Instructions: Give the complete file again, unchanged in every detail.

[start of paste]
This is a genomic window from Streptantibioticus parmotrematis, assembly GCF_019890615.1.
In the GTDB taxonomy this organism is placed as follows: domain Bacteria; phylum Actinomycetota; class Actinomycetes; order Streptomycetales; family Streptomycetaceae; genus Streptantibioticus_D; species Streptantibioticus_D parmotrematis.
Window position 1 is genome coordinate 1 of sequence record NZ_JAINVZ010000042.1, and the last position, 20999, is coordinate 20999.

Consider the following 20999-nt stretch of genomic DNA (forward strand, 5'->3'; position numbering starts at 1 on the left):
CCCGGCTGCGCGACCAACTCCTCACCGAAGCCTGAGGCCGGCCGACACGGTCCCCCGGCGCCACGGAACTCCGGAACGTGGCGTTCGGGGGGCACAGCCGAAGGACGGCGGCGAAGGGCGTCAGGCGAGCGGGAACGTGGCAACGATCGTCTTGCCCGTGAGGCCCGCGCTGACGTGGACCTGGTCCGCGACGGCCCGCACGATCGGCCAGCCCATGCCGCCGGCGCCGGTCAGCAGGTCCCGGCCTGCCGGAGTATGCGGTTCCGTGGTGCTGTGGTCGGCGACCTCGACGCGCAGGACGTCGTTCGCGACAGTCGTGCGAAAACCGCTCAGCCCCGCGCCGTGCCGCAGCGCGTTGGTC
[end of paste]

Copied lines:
This is a genomic window from Streptantibioticus parmotrematis, assembly GCF_019890615.1.
In the GTDB taxonomy this organism is placed as follows: domain Bacteria; phylum Actinomycetota; class Actinomycetes; order Streptomycetales; family Streptomycetaceae; genus Streptantibioticus_D; species Streptantibioticus_D parmotrematis.
Window position 1 is genome coordinate 1 of sequence record NZ_JAINVZ010000042.1, and the last position, 20999, is coordinate 20999.

Consider the following 20999-nt stretch of genomic DNA (forward strand, 5'->3'; position numbering starts at 1 on the left):
CCCGGCTGCGCGACCAACTCCTCACCGAAGCCTGAGGCCGGCCGACACGGTCCCCCGGCGCCACGGAACTCCGGAACGTGGCGTTCGGGGGGCACAGCCGAAGGACGGCGGCGAAGGGCGTCAGGCGAGCGGGAACGTGGCAACGATCGTCTTGCCCGTGAGGCCCGCGCTGACGTGGACCTGGTCCGCGACGGCCCGCACGATCGGCCAGCCCATGCCGCCGGCGCCGGTCAGCAGGTCCCGGCCTGCCGGAGTATGCGGTTCCGTGGTGCTGTGGTCGGCGACCTCGACGCGCAGGACGTCGTTCGCGACAGTCGTGCGAAAACCGCTCAGCCCCGCGCCGTGCCGCAGCGCGTTGGTC